Dijon is famous because it used to be very powerful back in the days! As a former capital of the Dukes of Burgundy (14th-15th century), its political and economic influence was amazing and so was the prosperity. When visiting the city, you will realize it from the architecture – there are still some typical medieval houses! – fine arts, gastronomy and so on. For instance, you will see how, in the 16th century, Renaissance style made the nobles’ hôtels particuliers and the rich middle-class people’s houses even more attractive.
By the way, did you know that one of Dijon’s nickname is “la ville aux cent clochers“, meaning “the city of 100 church towers”? The Catholic Church used to be very powerful and there were many religious institutions such as the Jesuits, the Carmelites or the Usurlines. All of them had their own buildings with small bell towers, steeples or domes which gave something special to the city.
Another typical thing about Dijon is the owl (click here for more information). As soon as you get off the train, you can follow a specific walk tour in 22 steps with owl landmarks on the floor (Owl’s Trail). And there is this famous little owl statue on Notre-Dame Church which is supposed to be a lucky charm for those who visit Dijon and can’t wait to touch it! You will see images of owls everywhere. No one actually knows the real story behind (no, it is n-o-t related to Hedwig, Harry Potter’s owl…) but some people think there is a reference to wisdom: in the Middle-Ages, people in charge of the city were considered to be wise… Or maybe it is just the craftsperson’s signature, who knows?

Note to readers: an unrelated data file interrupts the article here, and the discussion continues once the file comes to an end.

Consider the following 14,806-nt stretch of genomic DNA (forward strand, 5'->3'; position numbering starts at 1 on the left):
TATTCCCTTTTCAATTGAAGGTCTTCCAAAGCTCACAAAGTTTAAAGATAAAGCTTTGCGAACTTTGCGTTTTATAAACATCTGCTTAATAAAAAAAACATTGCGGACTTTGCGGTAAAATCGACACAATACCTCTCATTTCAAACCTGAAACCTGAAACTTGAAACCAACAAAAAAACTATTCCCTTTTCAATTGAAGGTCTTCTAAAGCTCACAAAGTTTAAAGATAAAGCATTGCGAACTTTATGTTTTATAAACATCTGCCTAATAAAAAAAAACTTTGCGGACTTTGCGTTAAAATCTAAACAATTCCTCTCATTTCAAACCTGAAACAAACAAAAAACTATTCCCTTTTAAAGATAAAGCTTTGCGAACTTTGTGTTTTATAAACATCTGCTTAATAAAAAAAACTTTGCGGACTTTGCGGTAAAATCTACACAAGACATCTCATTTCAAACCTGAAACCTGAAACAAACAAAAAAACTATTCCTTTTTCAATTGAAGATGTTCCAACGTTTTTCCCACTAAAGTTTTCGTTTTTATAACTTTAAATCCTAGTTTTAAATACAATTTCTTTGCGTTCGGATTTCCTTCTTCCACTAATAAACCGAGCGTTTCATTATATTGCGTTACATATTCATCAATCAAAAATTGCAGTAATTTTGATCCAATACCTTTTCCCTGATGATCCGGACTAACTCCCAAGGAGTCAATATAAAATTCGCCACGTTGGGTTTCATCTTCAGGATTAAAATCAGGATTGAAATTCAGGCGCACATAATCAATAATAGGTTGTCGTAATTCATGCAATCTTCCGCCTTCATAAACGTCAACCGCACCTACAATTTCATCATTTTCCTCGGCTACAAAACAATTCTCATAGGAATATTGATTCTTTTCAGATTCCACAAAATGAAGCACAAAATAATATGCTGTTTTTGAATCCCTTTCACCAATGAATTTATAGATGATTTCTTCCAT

[Update: Bertrand Carlier, a local journalist and founder of a famous website about cultural events, took 2 years to conduct research about old archives and the result is a book – in french first! – published in July 2017. Read more on the french crowdfunding page of the project]
Of course, Burgundy is famous all over the world for its wines and there are also many specific gastronomic traditions here not to mention for example the snails (check here some local specialities)! But Dijon is specifically known for the “moutarde de Dijon” (Dijon mustard, more information here). First because at that time, you needed lots of verjuice to make it, which was of course not a problem here with the local vine-growing. Second thanks to the good climatic and geographic conditions and third, thanks to the Dukes’ influence who promoted the mustard as a rare and precious product. The story behind the name “moutarde” is a reward from Duke Philippe le Hardi who was so satisfied with the city that he allowed it to claim the motto “Moulte me tarde“, old French expression meaning ” I can’t wait for it”.
In 2020, Dijon expects the launching of a huge project: the Cité internationale de la gastronomie. Indeed, the city enjoys worldwide renown as one of the major gastronomic hubs in France, with Tours, Lyon and Rungis. And you know what? Every sunday in spring and summer, people here attend a Brunch des Halles, a delicious opportunity to experiment the “repas gastronomique des Français”, typical french meal!
How to come in Dijon: 1h45 from Paris (Lyon Pardieu station), 2h45 from Geneva, 3h from Lille by high speed train.
Watch a video about Dijon, Cité de la gastronomie (eng)
Watch a video about the “Brunch des Halles”